University of Southern California

USC Marshall students meet with Warren Buffett
Told to find companies with "a durable competitive advantage"
January 19, 2007 • by News at Marshall

Omaha, Neb. -- Warren Buffett created one of the world's great fortunes with his savvy long-term investing strategy, conducted for decades from his modest Midwestern perch here as head of Berkshire-Hathaway. And more recently, Buffett began giving away almost all of those billions to charity.

So when nearly 40 students from the USC Marshall School of Business were given the opportunity to meet with the "Sage of Omaha" and hear his perspectives on business, investing and other topics, they eagerly signed up for a trip to Nebraska. In January.

"He was really wonderful, an energetic, warm and charismatic man with a great laugh who seemed very interested in the students," said Guillermina Molina, Marshall's director of undergraduate student services who accompanied 27 undergraduates and 10 MBA students on the trip Jan. 19 to Jan 21. "And I think the students got a good look not only at a great investor's philosophies but also how he is as a person, and a remarkable person at that. It was a great trip."

The trip was the brainchild of junior Alfonso Guzman, president of Alpha Kappa Psi, one of Marshall's two undergraduate business fraternities. Guzman worked with Molina and Assistant Professor Christopher Jones to arrange trip logistics.

"Getting his insights into his outlook on life was the best part," said Guzman, adding that he enjoyed Buffet's views about purpose and productivity the most. "He tried to tell us that it's up to every individual to work hard to benefit society and that people should do the things they're the best at."

The 27 undergraduate participants were chosen for the trip after submitting a short essay. They also had to have at least a 3.0 GPA. Another 10 MBA attendees were chosen because they are part of the Student Investment Fund, a program through USC Marshall's Center for Investment Studies that allows them to manage a small portion of the university's portfolio.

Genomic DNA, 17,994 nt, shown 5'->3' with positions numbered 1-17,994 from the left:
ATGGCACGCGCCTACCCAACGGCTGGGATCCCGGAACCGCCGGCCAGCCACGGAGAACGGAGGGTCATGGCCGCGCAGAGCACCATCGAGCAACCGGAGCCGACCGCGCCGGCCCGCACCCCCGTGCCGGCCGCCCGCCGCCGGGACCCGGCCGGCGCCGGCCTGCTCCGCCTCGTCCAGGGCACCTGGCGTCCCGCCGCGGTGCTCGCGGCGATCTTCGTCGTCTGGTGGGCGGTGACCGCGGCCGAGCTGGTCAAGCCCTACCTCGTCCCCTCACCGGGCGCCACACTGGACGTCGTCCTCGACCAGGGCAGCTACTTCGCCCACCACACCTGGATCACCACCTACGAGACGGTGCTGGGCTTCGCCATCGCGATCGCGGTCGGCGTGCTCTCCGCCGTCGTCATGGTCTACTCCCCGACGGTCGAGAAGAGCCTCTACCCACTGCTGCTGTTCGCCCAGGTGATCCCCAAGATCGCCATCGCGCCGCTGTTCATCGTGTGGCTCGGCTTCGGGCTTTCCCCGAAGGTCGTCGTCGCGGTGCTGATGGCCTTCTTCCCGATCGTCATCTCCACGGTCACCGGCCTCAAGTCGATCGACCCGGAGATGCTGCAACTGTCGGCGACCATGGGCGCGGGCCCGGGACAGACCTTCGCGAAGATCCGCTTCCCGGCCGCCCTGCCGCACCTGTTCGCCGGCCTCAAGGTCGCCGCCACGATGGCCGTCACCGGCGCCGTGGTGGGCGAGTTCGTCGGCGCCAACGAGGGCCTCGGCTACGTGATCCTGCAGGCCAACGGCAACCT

During the 90-minute question and answer session the students had with him, Buffett credited his Omaha hometown for keeping him grounded, far from the Wall Street whispers that would have muddled his investment approach with 20 ideas a day.

Instead, he has spent his energy finding companies with what he called a "durable competitive advantage," whose business you can understand, and with management that he personally trusts and admires, advice he passed on to the students, citing as examples such strong performers as See's Candy, Fruit of the Loom and Coca-Cola.

And Buffett gave students a sense of his human side, championing the benefits of bridge and exercise to keep his head clear and sharp. Buffett follows his own path not only in investing, but also with his diet, salting his food with a farmhand's gusto, drinking lots of Coca-Cola, and regularly visiting his favorite Omaha steakhouse, Gorat's.

"He's very humble and funny," said Guzman. "He was happy to take pictures with us and give us advice. The whole experience was touching and really inspiring. I'll never forget it."


About the USC Marshall School of Business
Consistently ranked among the nation's premier schools, USC Marshall is internationally recognized for its emphasis on entrepreneurship and innovation, social responsibility and path-breaking research. Located in the heart of Los Angeles, one of the world's leading business centers and the U.S. gateway to the Pacific Rim, Marshall offers its 5,700-plus undergraduate and graduate students a unique world view and impressive global experiential opportunities. With an alumni community spanning 123 countries, USC Marshall students join a worldwide community of thought leaders who are redefining the way business works.